* Consider having a slideshow or interactive photo board featuring the home at various times of year. You may want to show the home off in summer months, for example, if it’s currently January and the garden and pool are frozen over.
* Consider making a table, desk, or station with local school information, neighborhood information, etc. The more resources you can provide, the better. You want the guest to stop at this station and pour over the resources, and ask as many questions as possible.
* Make sure to engage each and every visitor so they have are interested, and want to stay longer.
4. Don’t just advertise your Open House, create buzz around it.
* Create an event on social media, and share it with all of your friends and clients, as well as everyone on your e-mail lists. Facebook ads have become an amazing resource for reaching a ton of people in your area that wouldn’t have been in your networks otherwise. And it’s incredibly cost-effective, for what it does. You should filter the Facebook ad to include only people in targeted zip codes. You can also un-invite or exclude people who work for other realtors or competing brokerages.
* Flyer surrounding businesses and schools in the area of the listing. Knock on as many doors as possible.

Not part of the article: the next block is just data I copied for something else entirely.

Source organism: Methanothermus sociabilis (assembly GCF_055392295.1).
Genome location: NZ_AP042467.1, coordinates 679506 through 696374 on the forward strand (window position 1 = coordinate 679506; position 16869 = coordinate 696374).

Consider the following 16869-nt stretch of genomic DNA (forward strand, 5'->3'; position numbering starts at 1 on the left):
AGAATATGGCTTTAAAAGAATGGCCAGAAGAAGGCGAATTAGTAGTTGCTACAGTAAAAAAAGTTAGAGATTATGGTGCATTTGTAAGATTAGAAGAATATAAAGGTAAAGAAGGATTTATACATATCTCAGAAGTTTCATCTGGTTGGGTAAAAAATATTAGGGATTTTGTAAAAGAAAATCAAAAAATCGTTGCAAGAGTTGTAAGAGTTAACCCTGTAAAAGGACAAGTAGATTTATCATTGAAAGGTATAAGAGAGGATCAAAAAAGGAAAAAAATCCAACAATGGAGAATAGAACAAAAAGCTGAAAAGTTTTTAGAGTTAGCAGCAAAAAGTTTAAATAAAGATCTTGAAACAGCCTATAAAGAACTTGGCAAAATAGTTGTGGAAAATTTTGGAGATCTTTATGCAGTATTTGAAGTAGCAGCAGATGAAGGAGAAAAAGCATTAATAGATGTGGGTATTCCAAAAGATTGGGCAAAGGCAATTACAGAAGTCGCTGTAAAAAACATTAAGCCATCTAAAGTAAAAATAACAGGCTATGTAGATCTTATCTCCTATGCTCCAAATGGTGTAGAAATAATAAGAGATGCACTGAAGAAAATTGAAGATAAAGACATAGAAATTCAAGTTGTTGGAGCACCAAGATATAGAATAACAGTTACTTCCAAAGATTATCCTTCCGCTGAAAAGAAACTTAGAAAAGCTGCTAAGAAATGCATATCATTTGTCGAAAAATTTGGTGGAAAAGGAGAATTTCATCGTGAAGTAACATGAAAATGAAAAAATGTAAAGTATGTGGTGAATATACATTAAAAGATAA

* Visit neighbors’ homes with nice newsletters or invitations. The nicer the invitation, the higher the chance that they will pop in to see what all of the fuss is about. Some agents even suggest using wedding style invitations.
* Don’t just advertise on one channel. You can try Facebook events, Twitter, your own website, your e-mail list, your newsletter, NextDoor.com, and even Craigslist. Just make sure you follow all of the appropriate advertising and marketing laws as designated by your brokerage and state laws.
5. Logistics, Logistics, Logistics
* Make sure everything is in order so that you look your best, and the house looks it’s best. it should be clean, light bulbs should be new, dust should be gone, air fresheners should be working, the climate should be controlled. I’ve even heard of certain agents baking cookies in advance of the big event so that the house feels and smells extra homey.
* Consider removing clutter, which makes navigating the home difficult. You can also remove or hide offensive art, or anything that might make someone feel uncomfortable. But be careful- make sure the homeowner doesn’t just throw the clutter into closets or cabinets! People care more and more about storage these days, and if it looks like the cabinets and closets are busting at the seams with junk, they’ll automatically assume that the amount of storage space in the house is not sufficient